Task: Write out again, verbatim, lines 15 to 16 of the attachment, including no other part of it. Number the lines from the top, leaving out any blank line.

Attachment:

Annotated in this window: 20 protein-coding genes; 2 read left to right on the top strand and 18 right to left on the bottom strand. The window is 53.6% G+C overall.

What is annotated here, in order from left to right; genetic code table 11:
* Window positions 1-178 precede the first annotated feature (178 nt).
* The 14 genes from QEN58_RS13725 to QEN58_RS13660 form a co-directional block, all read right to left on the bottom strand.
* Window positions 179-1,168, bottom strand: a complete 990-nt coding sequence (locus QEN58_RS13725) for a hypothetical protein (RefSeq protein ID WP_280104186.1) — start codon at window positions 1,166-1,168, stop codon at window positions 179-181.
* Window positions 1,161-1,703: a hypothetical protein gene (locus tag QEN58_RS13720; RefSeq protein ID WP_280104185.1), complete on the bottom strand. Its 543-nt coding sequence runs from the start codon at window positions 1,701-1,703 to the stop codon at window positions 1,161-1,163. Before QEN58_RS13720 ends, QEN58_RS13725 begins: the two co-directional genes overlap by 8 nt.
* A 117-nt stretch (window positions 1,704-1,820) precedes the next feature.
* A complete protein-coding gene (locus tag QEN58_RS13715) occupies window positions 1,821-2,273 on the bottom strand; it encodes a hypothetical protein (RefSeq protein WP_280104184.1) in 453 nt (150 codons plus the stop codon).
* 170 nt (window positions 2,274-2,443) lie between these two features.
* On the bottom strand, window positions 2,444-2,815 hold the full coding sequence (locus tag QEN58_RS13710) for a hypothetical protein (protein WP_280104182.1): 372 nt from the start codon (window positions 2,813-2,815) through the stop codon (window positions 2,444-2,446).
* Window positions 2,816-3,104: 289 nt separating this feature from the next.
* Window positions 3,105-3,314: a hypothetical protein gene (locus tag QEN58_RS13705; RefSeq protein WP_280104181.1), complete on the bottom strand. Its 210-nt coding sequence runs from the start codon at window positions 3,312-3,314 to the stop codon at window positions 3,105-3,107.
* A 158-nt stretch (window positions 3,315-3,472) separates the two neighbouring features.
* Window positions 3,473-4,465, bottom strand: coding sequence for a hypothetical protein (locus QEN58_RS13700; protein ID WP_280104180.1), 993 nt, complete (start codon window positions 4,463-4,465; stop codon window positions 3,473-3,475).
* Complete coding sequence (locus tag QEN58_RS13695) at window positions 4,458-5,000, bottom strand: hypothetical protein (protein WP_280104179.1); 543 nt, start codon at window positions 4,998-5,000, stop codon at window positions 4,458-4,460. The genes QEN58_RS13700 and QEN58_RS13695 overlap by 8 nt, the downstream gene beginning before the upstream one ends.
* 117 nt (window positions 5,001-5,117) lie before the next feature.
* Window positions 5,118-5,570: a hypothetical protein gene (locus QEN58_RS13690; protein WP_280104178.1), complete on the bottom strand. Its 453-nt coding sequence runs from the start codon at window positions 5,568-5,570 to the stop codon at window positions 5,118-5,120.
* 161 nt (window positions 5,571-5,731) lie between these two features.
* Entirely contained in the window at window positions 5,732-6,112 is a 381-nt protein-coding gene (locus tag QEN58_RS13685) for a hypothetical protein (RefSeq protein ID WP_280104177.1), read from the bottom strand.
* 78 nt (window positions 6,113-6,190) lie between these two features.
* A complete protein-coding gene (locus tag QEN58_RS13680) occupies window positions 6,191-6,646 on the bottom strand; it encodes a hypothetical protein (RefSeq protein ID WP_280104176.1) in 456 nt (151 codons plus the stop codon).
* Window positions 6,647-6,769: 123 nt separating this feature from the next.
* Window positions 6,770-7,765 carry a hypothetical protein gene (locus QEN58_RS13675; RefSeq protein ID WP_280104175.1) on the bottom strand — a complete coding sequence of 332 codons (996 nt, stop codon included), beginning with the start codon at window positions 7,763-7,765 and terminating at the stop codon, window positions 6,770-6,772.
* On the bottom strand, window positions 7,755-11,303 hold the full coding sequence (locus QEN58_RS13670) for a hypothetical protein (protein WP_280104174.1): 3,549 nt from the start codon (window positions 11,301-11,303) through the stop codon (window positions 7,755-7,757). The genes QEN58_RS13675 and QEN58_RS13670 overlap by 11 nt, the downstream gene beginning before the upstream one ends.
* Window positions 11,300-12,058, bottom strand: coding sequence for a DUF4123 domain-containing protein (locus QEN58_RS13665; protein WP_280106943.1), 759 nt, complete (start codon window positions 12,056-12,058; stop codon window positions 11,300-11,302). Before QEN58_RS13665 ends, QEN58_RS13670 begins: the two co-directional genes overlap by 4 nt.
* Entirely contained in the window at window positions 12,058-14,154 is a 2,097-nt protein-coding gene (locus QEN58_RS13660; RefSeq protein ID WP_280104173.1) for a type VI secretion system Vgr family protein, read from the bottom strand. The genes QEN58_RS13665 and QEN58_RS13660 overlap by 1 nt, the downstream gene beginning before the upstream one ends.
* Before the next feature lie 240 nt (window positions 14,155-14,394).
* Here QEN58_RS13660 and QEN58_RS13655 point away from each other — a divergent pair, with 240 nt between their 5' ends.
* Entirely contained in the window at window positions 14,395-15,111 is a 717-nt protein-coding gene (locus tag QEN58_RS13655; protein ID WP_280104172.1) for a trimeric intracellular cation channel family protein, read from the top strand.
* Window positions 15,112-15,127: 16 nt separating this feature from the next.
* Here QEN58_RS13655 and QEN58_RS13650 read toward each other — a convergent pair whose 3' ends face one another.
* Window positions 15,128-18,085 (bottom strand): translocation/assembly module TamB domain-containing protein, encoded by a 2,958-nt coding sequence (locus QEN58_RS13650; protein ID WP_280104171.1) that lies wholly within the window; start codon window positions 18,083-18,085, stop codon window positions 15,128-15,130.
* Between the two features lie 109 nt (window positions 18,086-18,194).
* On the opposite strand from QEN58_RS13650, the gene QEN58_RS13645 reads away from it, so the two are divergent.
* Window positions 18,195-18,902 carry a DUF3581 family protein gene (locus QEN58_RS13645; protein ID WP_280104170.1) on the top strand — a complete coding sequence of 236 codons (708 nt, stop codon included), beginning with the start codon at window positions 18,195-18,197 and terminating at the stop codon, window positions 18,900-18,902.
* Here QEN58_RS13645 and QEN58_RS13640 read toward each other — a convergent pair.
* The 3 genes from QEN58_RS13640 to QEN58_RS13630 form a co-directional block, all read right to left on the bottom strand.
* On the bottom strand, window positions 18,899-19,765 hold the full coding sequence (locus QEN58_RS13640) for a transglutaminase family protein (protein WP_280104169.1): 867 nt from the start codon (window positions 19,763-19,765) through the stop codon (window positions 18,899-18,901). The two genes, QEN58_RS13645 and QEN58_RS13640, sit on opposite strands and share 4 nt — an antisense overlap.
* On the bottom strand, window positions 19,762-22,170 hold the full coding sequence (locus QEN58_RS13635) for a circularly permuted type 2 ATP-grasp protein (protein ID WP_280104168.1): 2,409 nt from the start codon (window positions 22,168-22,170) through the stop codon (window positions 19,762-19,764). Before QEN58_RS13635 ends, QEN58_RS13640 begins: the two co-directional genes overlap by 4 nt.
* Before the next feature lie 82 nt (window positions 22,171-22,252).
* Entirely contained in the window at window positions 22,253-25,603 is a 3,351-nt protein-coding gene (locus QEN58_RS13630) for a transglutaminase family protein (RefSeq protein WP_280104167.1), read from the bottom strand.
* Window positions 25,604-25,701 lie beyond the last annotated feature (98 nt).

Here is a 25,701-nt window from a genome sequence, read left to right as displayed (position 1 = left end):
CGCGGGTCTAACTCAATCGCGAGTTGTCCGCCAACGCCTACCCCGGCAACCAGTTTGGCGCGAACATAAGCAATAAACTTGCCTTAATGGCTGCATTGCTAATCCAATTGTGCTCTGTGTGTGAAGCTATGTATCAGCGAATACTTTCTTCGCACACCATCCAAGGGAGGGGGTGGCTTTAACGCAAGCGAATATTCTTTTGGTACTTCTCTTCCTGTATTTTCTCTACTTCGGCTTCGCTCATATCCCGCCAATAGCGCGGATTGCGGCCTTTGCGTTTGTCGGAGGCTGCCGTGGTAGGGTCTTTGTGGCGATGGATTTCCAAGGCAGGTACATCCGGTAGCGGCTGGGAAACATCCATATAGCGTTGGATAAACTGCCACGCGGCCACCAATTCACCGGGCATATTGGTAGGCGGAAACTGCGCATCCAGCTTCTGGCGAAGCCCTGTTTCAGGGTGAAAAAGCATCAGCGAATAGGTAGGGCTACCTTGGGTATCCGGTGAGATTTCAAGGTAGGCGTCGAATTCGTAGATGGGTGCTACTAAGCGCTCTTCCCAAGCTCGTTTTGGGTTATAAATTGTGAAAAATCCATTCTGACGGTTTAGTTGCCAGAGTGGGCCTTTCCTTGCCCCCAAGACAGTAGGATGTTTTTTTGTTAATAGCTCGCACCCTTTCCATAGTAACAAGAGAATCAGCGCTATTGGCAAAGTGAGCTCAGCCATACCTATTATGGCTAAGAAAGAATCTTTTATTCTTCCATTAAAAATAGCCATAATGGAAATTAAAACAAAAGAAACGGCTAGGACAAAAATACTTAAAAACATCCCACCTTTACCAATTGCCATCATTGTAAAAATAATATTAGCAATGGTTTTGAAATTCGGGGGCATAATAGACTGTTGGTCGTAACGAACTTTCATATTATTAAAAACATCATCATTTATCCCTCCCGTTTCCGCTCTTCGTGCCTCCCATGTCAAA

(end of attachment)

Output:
* Complete coding sequence (locus tag QEN58_RS13695) at window positions 4,458-5,000, bottom strand: hypothetical protein (protein WP_280104179.1); 543 nt, start codon at window positions 4,998-5,000, stop codon at window positions 4,458-4,460. The genes QEN58_RS13700 and QEN58_RS13695 overlap by 8 nt, the downstream gene beginning before the upstream one ends.
* 117 nt (window positions 5,001-5,117) lie before the next feature.